3D printed food to help hospital patients – University of Copenhagen

Forward this page to a friend Resize Print Bookmark and Share

Faculty of SCIENCE > Press > News > 2017 > 3D printed food to hel...

03 October 2017

3D printed food to help hospital patients

3D printed food

The Department of Food Science at the University of Copenhagen is taking part in a new research collaboration that aims to use 3D printing technology to tailor meals for individual hospital patients without the need for additional resources in the hospital kitchen.

Professor of dairy process technology Lilia Ahrné from the Department of Food Science at the University of Copenhagen.

The research collaboration aims to create customised meals for patients using 3D printing technology and newly developed ingredients. The meals should have the correct nutrition and energy content in relation to the individual patient's needs and will also be adapted to the patient’s wishes for taste and consistency. The project partners expect that 3D printed meals will make it possible to supplement the medical treatment with a customised nutritional treatment for hospital patients, and at the end of the project the concept will be tested at Aalborg University Hospital.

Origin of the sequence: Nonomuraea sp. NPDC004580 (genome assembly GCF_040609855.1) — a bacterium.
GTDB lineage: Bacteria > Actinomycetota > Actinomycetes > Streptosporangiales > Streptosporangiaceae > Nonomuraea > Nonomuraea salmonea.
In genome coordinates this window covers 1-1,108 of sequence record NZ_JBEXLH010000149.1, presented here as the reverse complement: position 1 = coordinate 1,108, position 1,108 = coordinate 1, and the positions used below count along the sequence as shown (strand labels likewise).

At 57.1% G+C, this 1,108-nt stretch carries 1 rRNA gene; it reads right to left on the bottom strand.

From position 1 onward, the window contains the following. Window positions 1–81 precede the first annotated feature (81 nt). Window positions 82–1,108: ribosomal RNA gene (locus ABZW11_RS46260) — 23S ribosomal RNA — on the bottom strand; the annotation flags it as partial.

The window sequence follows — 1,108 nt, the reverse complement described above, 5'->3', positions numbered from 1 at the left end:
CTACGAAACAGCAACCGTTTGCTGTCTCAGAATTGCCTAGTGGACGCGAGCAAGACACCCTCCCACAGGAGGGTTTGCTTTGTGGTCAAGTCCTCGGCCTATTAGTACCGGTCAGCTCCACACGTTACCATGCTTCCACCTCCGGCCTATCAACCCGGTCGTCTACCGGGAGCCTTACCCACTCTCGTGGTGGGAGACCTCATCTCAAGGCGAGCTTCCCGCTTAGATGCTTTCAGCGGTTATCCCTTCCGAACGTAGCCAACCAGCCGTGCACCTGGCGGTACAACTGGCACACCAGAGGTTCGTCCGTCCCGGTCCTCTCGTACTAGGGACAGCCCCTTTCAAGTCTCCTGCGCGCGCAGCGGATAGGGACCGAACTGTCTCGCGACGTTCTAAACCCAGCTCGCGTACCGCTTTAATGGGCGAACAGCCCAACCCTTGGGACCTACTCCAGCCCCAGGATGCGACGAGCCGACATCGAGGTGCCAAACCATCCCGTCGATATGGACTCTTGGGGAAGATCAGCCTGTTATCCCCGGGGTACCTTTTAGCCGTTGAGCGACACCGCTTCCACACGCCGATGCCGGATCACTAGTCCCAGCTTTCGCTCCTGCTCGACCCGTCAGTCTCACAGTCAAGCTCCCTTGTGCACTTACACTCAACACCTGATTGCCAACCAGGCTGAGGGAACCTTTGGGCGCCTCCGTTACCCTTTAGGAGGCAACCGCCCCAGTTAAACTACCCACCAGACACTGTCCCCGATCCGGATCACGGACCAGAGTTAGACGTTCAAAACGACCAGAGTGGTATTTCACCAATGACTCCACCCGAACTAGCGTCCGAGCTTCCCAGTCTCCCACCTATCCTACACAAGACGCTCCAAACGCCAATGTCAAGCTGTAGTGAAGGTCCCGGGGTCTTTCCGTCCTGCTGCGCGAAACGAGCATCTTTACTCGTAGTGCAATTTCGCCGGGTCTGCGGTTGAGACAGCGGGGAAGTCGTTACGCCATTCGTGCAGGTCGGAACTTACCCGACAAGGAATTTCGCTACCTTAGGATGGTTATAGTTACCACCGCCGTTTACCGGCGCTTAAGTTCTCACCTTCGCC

“The core point is that 3D printing technology can be used to produce tailored meals. This is of great importance, because each patient needs a particular diet, both in relation to his or her disease and nutritional requirements as well as adapted to their taste preferences,” stated the professor of dairy process technology Lilia Ahrné from the Department of Food Science at the University of Copenhagen.

Three sections at the Department of Food Science are taking part in the research collaboration: Design and Consumer Behaviour, Microbiology and Fermentation, and Ingredient and Dairy Technology.

“FOOD contributes to the project with our knowledge of sensory science, including taste and texture, with our knowledge of microbiology in relation to food safety and with our knowledge of dairy process technology. I believe dairy can provide relevant ingredients for 3D printing – e.g. ice cream, which is easy to eat and can also be easily adapted to provide high nutritional value, which could be important for many patients,” continued Lilia Ahrné.

What is your personal role in the project?

“My personal role is to understand how dairy ingredients behave and can be controlled when used in a 3D printer. The printer is equipped with a number of cartridges that contain the different food ingredients to be 3D printed as a meal. This is a new type of food processing, which we still do not know much about. We will look at what kind of changes the ingredients will be subjected to during the printing process and how they influence, e.g., taste and texture,” explained Lilia Ahrné.

She expects the project to be only the beginning of a lot of research involving 3D printing of food.

“The potential for 3D printing of food is very large, as the tendency for personalised food that we are already seeing will grow in the future,” she stated.